|The whirling hygrometer or
sling psychrometer consists of two thermometers mounted on the a frame
that can be whirled in the air by hand. The bulb of one thermometer is
covered with a tight-fitting muslin sack and wetted with water. This thermometer
is known as the wet-bulb thermometer. The other is the dry-bulb thermometer.
The psychrometer is whirled to force air past the bulbs. The dry bulb indicates
the temperature of the air. The wet bulb helps determine the relative humidity.
When the sling psychrometer whirls through the air, water from the muslin evaporates. The evaporating water cools the wet bulb. The amount of cooling that occurs depends on the relative humidity. The lower the humidity, the faster the water in the muslin will evaporate, and the more the bulb will cool. High humidity will cause less evaporation, slowing the cooling process.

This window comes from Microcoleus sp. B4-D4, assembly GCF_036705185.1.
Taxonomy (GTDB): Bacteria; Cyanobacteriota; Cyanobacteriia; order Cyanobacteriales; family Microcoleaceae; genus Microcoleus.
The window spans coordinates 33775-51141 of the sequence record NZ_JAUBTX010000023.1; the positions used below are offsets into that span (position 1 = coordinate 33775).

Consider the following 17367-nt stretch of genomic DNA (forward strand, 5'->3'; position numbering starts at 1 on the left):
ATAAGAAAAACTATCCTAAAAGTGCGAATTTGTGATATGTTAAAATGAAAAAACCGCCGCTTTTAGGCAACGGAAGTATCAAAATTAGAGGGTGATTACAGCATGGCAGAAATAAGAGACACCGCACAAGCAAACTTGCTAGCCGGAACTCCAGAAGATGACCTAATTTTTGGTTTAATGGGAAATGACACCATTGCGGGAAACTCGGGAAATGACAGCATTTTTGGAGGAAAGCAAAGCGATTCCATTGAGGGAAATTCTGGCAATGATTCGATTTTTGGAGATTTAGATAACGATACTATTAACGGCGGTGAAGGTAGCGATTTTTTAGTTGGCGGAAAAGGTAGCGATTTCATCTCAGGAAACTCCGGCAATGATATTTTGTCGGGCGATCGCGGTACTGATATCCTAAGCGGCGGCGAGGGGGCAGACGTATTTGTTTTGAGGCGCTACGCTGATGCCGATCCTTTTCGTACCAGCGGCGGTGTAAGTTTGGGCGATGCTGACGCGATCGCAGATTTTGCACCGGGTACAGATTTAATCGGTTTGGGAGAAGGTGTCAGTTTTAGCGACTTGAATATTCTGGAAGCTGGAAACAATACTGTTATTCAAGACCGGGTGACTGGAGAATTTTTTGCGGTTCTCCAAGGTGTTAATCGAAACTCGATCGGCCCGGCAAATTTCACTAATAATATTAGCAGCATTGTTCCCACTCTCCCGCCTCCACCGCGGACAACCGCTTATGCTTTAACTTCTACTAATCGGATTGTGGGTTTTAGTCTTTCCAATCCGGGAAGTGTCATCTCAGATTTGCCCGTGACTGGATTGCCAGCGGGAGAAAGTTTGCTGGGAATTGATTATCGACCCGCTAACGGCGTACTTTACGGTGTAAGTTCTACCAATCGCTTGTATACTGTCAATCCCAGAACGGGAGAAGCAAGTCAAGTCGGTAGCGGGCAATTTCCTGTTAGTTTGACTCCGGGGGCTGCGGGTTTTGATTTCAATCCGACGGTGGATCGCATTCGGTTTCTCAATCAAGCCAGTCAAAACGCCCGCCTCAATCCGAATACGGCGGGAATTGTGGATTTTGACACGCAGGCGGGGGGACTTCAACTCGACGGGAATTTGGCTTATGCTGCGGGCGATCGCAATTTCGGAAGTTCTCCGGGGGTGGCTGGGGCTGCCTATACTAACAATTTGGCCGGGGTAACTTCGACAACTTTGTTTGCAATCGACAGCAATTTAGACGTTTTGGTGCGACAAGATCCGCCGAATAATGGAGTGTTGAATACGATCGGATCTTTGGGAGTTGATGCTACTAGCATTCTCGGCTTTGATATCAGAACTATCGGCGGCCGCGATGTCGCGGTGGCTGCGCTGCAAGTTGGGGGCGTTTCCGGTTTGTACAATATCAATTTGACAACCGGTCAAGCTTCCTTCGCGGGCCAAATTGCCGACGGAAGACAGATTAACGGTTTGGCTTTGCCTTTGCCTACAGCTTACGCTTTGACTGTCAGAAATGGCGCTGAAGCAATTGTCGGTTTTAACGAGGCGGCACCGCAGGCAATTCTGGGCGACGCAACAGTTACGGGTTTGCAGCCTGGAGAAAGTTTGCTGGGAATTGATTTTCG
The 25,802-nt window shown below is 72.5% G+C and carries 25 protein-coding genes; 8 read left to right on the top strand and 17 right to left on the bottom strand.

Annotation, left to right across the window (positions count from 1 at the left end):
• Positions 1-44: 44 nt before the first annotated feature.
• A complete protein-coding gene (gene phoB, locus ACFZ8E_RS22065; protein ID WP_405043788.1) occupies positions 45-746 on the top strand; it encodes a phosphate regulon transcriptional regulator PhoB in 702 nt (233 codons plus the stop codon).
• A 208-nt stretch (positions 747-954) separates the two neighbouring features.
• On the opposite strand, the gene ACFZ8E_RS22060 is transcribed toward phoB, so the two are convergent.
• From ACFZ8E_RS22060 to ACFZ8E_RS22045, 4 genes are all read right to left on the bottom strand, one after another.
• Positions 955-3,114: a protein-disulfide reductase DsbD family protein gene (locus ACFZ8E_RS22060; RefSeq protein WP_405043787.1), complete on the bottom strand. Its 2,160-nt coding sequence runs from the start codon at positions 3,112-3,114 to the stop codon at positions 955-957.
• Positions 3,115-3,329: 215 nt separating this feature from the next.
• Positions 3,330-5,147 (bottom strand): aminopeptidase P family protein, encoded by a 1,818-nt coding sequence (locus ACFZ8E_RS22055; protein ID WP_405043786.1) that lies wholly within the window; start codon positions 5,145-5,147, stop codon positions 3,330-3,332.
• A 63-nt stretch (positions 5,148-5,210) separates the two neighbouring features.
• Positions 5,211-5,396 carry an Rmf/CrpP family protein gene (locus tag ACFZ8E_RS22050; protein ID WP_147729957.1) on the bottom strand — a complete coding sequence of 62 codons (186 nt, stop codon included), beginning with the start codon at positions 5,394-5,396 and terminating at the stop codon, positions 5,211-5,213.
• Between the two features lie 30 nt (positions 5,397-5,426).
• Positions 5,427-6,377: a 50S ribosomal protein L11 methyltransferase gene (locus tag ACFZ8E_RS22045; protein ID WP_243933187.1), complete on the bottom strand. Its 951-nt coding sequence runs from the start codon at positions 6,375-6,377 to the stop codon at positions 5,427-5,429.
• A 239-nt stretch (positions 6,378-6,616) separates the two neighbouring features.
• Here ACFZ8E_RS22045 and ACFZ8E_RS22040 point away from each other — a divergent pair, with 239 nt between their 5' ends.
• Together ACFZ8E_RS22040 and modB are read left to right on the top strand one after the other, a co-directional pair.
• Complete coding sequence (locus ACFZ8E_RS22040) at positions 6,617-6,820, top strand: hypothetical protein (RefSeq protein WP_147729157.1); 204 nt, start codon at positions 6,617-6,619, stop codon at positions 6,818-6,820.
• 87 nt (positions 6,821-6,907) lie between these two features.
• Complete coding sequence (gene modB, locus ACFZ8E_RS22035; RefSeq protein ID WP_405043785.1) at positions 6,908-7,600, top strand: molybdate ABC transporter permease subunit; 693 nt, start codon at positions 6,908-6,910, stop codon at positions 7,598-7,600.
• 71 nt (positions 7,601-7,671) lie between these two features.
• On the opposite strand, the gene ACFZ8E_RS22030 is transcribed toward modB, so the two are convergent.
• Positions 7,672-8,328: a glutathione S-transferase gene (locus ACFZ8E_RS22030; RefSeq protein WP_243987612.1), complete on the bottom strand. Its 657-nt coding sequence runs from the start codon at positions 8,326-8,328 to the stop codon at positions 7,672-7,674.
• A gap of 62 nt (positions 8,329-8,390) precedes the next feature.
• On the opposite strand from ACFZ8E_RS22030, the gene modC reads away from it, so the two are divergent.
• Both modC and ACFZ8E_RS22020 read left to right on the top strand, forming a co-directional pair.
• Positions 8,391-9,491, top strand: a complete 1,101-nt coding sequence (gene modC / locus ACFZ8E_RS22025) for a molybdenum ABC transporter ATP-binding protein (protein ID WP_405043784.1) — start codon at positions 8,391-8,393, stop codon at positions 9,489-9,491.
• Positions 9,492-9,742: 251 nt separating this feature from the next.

In air that has less than 100 per cent relative humidity, the wet bulb will record a lower temperature than the dry bulb. This difference in temperature is known as wet-bulb depression. A special chart is used to convert the wet-bulb depression to relative humidity or the relative humidity can be determined by correlating the readings with those on a simple slide rule, which is supplied with each instrument.